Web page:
Each day is a combination of different and much of the same. Because I have systems in place, it usually runs rather smoothly.

I like to answer “Help a Reporter Out” queries (HARO) daily, and because my answers have been picked up so many times I wrote a book on the subject called The Power of Free Publicity: Using HARO (Help a Reporter Out) to Build Relationships and Get Free Press. I believe free publicity is one of the best and most organic ways to grow a business and grow trust.

I serve my walk-in customers. I create invoices for our private label business. I fill online orders. I craft emails as our marketing tool. I post on social media. I work on the website. I create a blog post. I listen to some really great music.

Rinse and Repeat. 🙂

How do you bring ideas to life?

So many product ideas have come from our customers asking for something in particular.

For example, our Facez Face Scrub, Oilz+ lotion, Lipz Service Lip Scrub, and Scrubblez Soapy Scrub are 4 products in particular that were created to serve one customer’s needs when they asked for something more customized.

We of course liked the products we had created so much that we added them to our line.

Our Scrubz scent of the month was started because I like to create different scent experiences based on items I have tasted or smells I encountered while out shopping or in nature. This gives me a monthly excuse to tinker and play with different aromas! And then sell them! 🙂

Other ideas, like beginning our private/white label business, were born out of necessity.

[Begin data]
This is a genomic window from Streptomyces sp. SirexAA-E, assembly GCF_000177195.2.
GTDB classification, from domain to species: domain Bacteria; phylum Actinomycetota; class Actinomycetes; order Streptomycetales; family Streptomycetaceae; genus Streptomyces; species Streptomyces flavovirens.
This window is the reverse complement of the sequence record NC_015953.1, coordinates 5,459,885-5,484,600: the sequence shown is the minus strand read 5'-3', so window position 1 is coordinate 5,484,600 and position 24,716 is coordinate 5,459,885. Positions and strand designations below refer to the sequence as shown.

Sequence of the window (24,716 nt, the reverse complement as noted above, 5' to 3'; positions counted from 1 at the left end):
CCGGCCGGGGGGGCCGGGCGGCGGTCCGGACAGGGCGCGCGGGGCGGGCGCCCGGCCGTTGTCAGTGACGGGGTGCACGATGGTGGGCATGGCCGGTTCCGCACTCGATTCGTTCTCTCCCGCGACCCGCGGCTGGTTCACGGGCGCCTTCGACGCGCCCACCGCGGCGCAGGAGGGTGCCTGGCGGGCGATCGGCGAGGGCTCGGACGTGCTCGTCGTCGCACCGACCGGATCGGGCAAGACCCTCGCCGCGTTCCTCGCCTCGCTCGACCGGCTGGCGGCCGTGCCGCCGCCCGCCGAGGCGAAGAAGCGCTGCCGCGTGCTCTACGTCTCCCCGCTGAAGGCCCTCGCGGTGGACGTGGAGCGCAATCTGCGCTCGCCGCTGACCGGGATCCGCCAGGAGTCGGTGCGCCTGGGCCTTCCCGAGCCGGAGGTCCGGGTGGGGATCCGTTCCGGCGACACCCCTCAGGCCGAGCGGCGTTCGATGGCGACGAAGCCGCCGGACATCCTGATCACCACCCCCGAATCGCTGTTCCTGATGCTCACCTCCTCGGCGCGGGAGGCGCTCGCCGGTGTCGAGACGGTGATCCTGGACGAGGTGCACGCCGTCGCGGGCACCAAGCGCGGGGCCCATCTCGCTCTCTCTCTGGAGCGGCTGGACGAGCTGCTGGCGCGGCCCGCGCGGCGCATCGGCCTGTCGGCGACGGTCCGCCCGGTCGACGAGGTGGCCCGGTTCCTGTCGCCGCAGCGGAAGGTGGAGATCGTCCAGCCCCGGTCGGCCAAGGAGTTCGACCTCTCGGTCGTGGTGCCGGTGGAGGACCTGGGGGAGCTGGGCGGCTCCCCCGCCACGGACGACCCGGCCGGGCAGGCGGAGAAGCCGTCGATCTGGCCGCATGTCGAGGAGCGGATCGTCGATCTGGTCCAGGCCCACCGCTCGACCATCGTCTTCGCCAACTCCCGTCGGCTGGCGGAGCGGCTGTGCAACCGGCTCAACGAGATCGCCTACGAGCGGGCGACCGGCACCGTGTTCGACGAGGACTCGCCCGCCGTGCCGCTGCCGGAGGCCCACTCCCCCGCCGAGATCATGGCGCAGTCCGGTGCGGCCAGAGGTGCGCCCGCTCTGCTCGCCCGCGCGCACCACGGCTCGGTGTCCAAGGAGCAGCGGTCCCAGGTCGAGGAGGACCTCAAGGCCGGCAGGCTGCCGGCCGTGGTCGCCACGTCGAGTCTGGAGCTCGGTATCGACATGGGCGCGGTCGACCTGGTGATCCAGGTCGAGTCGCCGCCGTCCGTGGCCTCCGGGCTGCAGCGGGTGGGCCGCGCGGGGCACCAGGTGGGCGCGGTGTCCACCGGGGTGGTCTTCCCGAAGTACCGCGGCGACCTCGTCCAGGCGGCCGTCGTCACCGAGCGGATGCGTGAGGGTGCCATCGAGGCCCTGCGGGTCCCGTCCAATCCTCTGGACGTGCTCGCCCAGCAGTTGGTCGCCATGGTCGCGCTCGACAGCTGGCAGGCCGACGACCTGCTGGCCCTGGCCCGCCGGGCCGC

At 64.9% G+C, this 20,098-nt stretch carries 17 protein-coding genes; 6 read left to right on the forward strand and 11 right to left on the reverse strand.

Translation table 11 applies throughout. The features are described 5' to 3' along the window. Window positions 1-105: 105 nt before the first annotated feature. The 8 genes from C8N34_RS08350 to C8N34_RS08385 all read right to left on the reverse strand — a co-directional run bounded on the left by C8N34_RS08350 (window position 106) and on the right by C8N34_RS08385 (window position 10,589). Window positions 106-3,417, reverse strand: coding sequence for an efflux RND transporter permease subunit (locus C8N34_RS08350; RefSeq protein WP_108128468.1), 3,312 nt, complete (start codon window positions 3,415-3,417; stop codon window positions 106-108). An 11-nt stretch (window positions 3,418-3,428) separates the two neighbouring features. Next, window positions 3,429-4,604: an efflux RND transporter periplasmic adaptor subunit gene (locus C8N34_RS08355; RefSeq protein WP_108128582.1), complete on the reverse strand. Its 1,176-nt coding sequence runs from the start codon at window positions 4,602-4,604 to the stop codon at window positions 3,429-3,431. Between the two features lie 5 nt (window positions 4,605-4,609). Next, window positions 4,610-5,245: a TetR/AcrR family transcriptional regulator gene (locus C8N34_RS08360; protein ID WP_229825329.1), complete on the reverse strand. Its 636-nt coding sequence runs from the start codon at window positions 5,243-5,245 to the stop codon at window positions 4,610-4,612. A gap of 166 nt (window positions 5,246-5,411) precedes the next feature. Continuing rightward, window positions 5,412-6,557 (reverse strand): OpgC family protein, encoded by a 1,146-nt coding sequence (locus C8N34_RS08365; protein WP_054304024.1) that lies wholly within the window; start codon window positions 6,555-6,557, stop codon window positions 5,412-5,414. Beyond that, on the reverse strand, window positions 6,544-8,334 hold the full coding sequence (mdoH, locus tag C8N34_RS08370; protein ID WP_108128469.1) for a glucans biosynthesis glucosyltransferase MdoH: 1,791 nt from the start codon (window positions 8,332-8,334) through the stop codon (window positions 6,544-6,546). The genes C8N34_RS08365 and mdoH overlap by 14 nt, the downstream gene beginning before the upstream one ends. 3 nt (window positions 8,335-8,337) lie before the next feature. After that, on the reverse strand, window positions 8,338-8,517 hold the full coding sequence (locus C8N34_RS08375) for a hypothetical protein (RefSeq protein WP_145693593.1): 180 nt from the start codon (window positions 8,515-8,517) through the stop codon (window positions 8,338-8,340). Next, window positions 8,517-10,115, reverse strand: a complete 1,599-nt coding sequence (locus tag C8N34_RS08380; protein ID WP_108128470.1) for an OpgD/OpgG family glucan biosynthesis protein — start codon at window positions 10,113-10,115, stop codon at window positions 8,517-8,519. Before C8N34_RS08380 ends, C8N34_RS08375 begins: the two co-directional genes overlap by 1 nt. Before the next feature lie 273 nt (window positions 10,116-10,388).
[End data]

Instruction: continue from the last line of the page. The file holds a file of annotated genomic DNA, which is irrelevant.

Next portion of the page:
During the pandemic time, we had to close our store. White/Private Label had been a kernel of an idea earlier on, but when people were home with nothing to do, nor a job to go to, they ordered scrub and lotion in bulk and started their own line. We were happy to oblige.

Many who ordered then left the business, and quite a few stayed. It was a great pivot, growth, and learning experience.

What’s one trend that excites you?

People still like to shop in small towns and have a Main Street type of experience. This makes me very happy. Online shopping is wonderful, convenient, and opens shopping up to the world, however, there is something about being in a small boutique-type store and encountering the smells and the sights and the touch of shopping in person.

Another trend I see is that customer service seems to have been lost with the big box businesses, but it is reigning supreme with the small indie ones.

I love that more people are starting small businesses of their own to empower their future.

These things excite me.

What is one habit of yours that makes you more productive as an entrepreneur?

I have gotten good at mapping out my weekly email ideas for a year. This way, when I sit down to write them, the idea is already waiting for me to flesh it out. It has saved me countless times of “I don’t know what to write about” moments throughout the year.

As I mentioned earlier, I am also really good at skimming through the HARO (Help a Reporter Out) emails daily. Any query that shows promise is put to the side. So in a few minutes, I can then decide which queries to answer fully and which I can trash.

It has become a very streamlined process.

What advice would you give your younger self?

Try, try again.
Succeed a little.
Fail a little.
Try some more.
Like yourself as much as you love yourself.
Be nice.
Invest. Even if it’s only $10 a week.

Tell us something that’s true that almost nobody agrees with you on.

That most of us are capable of more things than we ever think about ourselves. For example, a hike up to Mt. Kilimanjaro.

It’s just lots and lots of “one step in front of the other”. Most people I mention it to say they could never do it. Having done it with my brother and late sister (he trained, she didn’t, I was more on the didn’t side) I disagree.\